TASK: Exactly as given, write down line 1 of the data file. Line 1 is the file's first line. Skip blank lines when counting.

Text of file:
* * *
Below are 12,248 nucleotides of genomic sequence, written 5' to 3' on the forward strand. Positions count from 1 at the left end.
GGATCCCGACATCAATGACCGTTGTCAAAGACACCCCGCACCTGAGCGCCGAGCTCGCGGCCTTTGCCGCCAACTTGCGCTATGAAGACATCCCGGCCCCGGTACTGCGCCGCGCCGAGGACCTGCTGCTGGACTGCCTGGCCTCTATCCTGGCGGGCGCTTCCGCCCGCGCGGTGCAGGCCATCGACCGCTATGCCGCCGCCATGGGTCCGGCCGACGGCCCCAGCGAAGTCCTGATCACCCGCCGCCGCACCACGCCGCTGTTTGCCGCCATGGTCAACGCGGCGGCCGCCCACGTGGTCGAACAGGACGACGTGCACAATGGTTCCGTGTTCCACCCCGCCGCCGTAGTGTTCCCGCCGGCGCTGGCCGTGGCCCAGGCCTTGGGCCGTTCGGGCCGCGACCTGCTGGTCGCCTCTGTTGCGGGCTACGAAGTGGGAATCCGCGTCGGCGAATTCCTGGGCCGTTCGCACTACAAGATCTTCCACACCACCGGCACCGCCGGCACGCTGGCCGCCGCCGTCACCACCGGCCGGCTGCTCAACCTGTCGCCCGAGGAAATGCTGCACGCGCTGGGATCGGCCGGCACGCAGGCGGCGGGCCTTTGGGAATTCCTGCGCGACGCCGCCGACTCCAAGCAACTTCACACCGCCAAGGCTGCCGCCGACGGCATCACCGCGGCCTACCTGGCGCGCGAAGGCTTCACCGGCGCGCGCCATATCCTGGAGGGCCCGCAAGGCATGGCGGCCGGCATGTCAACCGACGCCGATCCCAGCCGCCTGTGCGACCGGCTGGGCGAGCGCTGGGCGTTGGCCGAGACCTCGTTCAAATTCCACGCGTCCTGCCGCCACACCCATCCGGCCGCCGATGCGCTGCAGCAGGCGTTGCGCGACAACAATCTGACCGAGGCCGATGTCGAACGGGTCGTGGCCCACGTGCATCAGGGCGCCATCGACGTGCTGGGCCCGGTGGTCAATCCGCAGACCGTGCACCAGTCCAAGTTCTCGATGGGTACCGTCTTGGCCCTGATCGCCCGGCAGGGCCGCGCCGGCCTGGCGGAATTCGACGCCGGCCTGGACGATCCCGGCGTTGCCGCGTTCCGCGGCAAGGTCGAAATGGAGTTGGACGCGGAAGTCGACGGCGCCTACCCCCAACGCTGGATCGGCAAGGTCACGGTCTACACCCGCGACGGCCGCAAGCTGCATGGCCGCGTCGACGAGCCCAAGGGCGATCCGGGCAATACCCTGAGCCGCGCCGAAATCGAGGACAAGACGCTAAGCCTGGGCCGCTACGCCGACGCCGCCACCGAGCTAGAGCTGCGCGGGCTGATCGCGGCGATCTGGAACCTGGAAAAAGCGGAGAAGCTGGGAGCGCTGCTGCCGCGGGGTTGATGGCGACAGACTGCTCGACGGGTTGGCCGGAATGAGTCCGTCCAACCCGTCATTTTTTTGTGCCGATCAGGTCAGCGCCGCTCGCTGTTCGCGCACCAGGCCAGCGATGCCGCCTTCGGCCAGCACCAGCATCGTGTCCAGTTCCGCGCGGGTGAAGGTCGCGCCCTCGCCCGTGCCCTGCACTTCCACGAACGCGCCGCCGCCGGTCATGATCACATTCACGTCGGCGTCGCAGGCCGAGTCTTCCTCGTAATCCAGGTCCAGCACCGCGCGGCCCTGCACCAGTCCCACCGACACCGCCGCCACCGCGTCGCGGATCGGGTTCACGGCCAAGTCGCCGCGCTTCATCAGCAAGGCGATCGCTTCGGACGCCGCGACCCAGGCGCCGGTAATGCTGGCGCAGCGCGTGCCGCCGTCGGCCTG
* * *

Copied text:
Below are 12,248 nucleotides of genomic sequence, written 5' to 3' on the forward strand. Positions count from 1 at the left end.